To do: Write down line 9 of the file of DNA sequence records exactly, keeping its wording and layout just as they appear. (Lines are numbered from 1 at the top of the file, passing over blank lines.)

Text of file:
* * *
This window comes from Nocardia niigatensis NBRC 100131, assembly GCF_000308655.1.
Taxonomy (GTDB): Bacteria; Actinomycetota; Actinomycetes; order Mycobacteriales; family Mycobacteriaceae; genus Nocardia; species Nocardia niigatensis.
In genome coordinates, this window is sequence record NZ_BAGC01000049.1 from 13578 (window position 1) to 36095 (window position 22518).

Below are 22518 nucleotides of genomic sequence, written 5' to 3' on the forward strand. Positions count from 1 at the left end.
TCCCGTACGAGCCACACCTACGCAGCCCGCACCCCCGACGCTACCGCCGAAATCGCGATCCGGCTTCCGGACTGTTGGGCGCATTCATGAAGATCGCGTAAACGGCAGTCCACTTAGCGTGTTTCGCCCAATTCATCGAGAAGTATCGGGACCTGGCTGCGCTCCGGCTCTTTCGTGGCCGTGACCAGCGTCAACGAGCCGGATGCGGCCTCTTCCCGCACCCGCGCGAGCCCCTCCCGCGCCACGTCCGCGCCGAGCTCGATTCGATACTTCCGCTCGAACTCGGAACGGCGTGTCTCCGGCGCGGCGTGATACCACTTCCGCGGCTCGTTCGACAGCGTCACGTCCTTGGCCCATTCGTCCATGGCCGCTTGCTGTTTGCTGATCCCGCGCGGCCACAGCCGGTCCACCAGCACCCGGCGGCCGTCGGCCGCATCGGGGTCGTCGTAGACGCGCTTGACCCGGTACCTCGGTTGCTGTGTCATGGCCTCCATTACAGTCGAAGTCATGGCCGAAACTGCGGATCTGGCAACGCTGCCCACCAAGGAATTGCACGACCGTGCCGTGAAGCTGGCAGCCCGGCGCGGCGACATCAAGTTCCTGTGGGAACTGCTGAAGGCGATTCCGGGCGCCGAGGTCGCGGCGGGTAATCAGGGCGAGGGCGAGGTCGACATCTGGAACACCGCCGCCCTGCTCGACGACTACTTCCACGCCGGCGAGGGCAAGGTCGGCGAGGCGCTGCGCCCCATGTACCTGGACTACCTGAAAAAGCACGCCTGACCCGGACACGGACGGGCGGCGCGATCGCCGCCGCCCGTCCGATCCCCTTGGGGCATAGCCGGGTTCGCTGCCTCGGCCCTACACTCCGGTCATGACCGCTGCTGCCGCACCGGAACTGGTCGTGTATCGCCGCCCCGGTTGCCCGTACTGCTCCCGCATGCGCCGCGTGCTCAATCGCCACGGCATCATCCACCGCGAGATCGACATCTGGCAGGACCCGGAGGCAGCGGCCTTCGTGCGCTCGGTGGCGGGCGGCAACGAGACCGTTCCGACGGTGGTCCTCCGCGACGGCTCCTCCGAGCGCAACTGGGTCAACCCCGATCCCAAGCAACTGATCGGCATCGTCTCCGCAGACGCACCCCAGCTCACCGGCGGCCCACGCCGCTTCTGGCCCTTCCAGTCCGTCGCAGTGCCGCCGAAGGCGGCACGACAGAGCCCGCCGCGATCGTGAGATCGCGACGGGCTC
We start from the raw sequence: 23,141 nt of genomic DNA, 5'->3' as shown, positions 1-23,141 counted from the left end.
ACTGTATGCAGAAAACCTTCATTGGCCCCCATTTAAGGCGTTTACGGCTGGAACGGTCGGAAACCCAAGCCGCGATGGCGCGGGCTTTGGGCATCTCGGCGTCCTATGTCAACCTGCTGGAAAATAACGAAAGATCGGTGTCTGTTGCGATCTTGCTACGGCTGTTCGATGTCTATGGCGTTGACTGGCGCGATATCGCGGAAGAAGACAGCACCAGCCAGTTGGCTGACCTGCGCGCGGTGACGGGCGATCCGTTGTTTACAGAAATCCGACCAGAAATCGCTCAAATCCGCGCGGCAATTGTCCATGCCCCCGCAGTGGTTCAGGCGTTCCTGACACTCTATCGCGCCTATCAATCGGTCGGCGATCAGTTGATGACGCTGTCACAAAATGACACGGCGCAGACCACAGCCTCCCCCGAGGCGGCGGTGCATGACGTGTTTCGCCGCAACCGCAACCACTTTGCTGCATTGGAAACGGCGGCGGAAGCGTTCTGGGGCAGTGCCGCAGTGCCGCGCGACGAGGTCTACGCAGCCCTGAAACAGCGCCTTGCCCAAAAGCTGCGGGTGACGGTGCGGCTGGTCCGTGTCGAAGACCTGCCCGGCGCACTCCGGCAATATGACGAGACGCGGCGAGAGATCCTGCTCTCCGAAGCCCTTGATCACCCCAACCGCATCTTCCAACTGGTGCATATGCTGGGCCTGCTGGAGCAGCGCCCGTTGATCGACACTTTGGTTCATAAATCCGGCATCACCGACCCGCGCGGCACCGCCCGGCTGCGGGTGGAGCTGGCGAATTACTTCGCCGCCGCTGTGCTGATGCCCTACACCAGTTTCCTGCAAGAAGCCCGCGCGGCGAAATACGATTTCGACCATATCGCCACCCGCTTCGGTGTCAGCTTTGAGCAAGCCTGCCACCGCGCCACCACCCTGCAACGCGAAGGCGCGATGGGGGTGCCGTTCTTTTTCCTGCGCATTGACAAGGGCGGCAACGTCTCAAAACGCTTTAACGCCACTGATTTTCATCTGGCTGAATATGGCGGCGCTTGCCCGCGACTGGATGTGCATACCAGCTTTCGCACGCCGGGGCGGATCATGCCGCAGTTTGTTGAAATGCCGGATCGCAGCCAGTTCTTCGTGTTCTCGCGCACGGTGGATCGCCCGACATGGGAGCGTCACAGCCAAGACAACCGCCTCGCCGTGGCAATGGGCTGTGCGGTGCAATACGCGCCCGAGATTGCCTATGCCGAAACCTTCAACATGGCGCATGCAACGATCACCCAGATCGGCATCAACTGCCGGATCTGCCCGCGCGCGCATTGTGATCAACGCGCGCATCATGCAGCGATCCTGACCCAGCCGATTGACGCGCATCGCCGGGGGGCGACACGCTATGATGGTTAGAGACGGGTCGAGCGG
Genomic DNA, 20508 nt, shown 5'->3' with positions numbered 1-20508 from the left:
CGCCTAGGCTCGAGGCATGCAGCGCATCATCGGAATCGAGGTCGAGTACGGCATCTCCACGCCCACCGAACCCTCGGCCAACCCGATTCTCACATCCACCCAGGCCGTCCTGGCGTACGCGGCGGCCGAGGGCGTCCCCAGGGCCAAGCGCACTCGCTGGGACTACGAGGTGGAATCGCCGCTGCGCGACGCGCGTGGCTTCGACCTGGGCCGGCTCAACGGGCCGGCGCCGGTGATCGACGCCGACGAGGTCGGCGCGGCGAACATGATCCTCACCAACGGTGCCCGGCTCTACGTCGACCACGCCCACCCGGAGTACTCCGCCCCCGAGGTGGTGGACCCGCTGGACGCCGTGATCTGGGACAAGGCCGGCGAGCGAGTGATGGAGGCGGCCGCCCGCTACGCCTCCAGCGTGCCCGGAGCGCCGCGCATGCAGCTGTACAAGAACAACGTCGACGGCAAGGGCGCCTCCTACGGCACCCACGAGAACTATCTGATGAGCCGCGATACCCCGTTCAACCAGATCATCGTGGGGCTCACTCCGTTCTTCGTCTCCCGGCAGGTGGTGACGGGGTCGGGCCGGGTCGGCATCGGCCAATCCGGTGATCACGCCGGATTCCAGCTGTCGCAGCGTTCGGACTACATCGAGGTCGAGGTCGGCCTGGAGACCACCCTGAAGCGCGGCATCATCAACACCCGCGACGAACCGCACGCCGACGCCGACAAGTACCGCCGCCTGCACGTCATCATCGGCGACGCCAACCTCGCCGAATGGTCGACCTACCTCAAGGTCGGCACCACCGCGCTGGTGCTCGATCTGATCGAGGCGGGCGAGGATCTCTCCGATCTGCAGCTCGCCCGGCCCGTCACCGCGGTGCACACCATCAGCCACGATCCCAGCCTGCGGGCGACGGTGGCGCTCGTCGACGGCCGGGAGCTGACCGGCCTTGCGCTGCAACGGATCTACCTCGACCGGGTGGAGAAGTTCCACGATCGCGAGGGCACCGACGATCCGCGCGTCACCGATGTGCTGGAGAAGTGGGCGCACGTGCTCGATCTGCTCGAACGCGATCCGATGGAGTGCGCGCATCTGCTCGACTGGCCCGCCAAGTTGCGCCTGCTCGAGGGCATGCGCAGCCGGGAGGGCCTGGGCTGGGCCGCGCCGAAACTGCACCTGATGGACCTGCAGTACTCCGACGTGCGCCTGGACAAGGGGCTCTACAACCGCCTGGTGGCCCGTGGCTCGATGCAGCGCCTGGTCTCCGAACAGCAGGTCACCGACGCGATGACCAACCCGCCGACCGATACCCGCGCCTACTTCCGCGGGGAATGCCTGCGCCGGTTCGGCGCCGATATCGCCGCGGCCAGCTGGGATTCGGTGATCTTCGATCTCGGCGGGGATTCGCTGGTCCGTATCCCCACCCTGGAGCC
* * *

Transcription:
CGCCTAGGCTCGAGGCATGCAGCGCATCATCGGAATCGAGGTCGAGTACGGCATCTCCACGCCCACCGAACCCTCGGCCAACCCGATTCTCACATCCACCCAGGCCGTCCTGGCGTACGCGGCGGCCGAGGGCGTCCCCAGGGCCAAGCGCACTCGCTGGGACTACGAGGTGGAATCGCCGCTGCGCGACGCGCGTGGCTTCGACCTGGGCCGGCTCAACGGGCCGGCGCCGGTGATCGACGCCGACGAGGTCGGCGCGGCGAACATGATCCTCACCAACGGTGCCCGGCTCTACGTCGACCACGCCCACCCGGAGTACTCCGCCCCCGAGGTGGTGGACCCGCTGGACGCCGTGATCTGGGACAAGGCCGGCGAGCGAGTGATGGAGGCGGCCGCCCGCTACGCCTCCAGCGTGCCCGGAGCGCCGCGCATGCAGCTGTACAAGAACAACGTCGACGGCAAGGGCGCCTCCTACGGCACCCACGAGAACTATCTGATGAGCCGCGATACCCCGTTCAACCAGATCATCGTGGGGCTCACTCCGTTCTTCGTCTCCCGGCAGGTGGTGACGGGGTCGGGCCGGGTCGGCATCGGCCAATCCGGTGATCACGCCGGATTCCAGCTGTCGCAGCGTTCGGACTACATCGAGGTCGAGGTCGGCCTGGAGACCACCCTGAAGCGCGGCATCATCAACACCCGCGACGAACCGCACGCCGACGCCGACAAGTACCGCCGCCTGCACGTCATCATCGGCGACGCCAACCTCGCCGAATGGTCGACCTACCTCAAGGTCGGCACCACCGCGCTGGTGCTCGATCTGATCGAGGCGGGCGAGGATCTCTCCGATCTGCAGCTCGCCCGGCCCGTCACCGCGGTGCACACCATCAGCCACGATCCCAGCCTGCGGGCGACGGTGGCGCTCGTCGACGGCCGGGAGCTGACCGGCCTTGCGCTGCAACGGATCTACCTCGACCGGGTGGAGAAGTTCCACGATCGCGAGGGCACCGACGATCCGCGCGTCACCGATGTGCTGGAGAAGTGGGCGCACGTGCTCGATCTGCTCGAACGCGATCCGATGGAGTGCGCGCATCTGCTCGACTGGCCCGCCAAGTTGCGCCTGCTCGAGGGCATGCGCAGCCGGGAGGGCCTGGGCTGGGCCGCGCCGAAACTGCACCTGATGGACCTGCAGTACTCCGACGTGCGCCTGGACAAGGGGCTCTACAACCGCCTGGTGGCCCGTGGCTCGATGCAGCGCCTGGTCTCCGAACAGCAGGTCACCGACGCGATGACCAACCCGCCGACCGATACCCGCGCCTACTTCCGCGGGGAATGCCTGCGCCGGTTCGGCGCCGATATCGCCGCGGCCAGCTGGGATTCGGTGATCTTCGATCTCGGCGGGGATTCGCTGGTCCGTATCCCCACCCTGGAGCC